Isaac in the Highlands

Isaac in the Highlands

Last night Isaac and I spent the night at Hells Canyon Guard Station in the Highland Mountains south of Butte. Originally built as a line cabin for local ranchers in 1906, the cabin has been owned by the Forest Service since 1910. It was first used as a guard station (a remote location where work crews lived while working in the forest), and in recent years it has been made available to the general public as a rental.

As a young pup, Isaac took trips to Fleecer Guard Station and Miller Cabin with Jamie, and he also joined the whole pack in outings to Fleecer and Diamond Butte Lookout over in southeast Montana, but this was Isaac's first time at a cabin without Jamie there to show him the ropes. He had a great time.

Getting There

Hells Canyon Guard Station is just 24 miles from our house as the crow flies, but it takes over two hours to get there because you have to drive around the Highlands down to the small town of Twin Bridges, and then drive an extremely rough dirt road 15 miles up into the Highlands from there.

I never explored this southeast quadrant of the Highlands with Jamie, but we passed many Jamie memories on the way there, such as Fish Creek Road and the Beaver Ponds Trailhead.

At the cabin

After an hour of slow rough driving, this was our first glimpse of our destination: Hells Canyon Guard Station.

Off-leash Isaac

It seems many Samoyed owners have had the same experience we've had with our four (or five including the one I had before Megan and I met): the males can learn to be relatively trustworthy off leash, but the females are too independent-minded to be trusted off leash in wilderness areas. Alice scared the hell out of us that day at the Beaver Ponds Trail when she was younger, and Nancy has made it repeatedly clear in the last year that she can't be off leash in these situations either.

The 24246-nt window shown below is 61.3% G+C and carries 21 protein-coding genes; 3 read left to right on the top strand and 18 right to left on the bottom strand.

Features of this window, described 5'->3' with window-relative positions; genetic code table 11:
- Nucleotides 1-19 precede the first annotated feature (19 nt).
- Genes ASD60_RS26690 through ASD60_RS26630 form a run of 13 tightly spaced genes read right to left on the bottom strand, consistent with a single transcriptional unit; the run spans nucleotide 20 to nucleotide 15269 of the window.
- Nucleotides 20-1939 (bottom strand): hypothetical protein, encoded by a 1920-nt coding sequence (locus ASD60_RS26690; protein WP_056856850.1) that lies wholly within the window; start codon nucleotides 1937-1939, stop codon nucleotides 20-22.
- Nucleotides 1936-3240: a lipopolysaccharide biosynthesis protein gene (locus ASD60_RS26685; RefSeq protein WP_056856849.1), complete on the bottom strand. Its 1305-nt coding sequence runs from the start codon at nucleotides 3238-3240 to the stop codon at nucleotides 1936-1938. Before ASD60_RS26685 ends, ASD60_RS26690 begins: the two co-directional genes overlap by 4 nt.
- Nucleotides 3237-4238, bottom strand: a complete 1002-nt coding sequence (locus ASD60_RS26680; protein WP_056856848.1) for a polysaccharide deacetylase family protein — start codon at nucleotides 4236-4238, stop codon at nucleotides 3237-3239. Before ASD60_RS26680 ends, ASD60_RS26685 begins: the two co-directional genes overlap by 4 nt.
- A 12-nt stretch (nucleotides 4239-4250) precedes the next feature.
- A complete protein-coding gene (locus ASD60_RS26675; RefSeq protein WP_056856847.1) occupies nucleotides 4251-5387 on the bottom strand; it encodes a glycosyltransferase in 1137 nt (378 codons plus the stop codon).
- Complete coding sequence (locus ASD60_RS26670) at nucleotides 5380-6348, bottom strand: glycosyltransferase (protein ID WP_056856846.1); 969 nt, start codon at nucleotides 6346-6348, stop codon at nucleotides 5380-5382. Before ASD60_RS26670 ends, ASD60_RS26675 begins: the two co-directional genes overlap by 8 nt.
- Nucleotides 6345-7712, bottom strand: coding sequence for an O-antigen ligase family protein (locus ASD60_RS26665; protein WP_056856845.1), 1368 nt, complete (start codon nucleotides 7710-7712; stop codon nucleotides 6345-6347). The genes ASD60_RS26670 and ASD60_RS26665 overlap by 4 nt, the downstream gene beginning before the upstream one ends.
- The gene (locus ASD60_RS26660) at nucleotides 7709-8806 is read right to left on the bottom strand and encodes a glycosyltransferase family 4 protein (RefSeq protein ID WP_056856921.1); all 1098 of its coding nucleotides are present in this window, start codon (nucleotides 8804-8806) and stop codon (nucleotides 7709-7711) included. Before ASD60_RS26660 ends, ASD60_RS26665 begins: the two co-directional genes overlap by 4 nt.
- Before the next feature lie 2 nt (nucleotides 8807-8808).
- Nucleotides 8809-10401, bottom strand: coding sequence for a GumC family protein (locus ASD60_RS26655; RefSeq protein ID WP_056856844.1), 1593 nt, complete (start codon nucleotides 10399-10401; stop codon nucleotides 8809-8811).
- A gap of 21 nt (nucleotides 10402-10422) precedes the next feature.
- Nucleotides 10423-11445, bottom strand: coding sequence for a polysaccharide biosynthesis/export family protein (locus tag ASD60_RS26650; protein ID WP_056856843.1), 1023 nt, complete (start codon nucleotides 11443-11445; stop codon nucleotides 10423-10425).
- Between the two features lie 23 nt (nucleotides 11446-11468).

That's why I only took Jamie for these sorts of solo dog cabin outings in the past, and Isaac will likely be my most common companion for them in the future. We can take the girls, of course, but it's stressful to know what could happen if I dropped the leash, and with Isaac, like Jamie before him, he'll come back if I call him with a sense of urgency.

Under the stars

We only had an hour of daylight after we arrived, and then it was time to settle in for the night. The cabin had a nice wood stove, but I didn't bother with that because I thought the temperature wouldn't get much below the 40s. My mistake: it got slightly below freezing. But with Isaac joining me on the bunk we kept each other warm enough to get some sleep between short walks through the night.

After the partial moon rose, this was the view of Table Mountain from our bunk.
I finally got my first star photo with Jamie's tripod, the tripod I bought after cancelling the trip to Monument Valley that Jamie and I had planned for this fall.

I kept Isaac on leash for our outings in the dark, just to be extra careful. If he heard a large animal out in the woods, I'm not certain I could get him to stay close to me and not go check it out. With Jamie, I was certain I could trust him in that situation, but it took many years before I felt that way. Isaac will probably get there, too, but he's still too young for off-leash time at night in the woods.

Heading home

We went to bed very early, so even with several night outings we were ready to get on the road as soon as the sun came up around 7:30.

Isaac watching me pack up the truck to leave. I always walked Jamie and then put him in the truck before packing up, and have decided to teach Isaac the same routine.
We stopped a few miles down the road for Isaac's breakfast in a clearing near the Cherry Creek trailhead.
Isaac has his first line on our map of Highlands backroads we've explored. We have many more planned.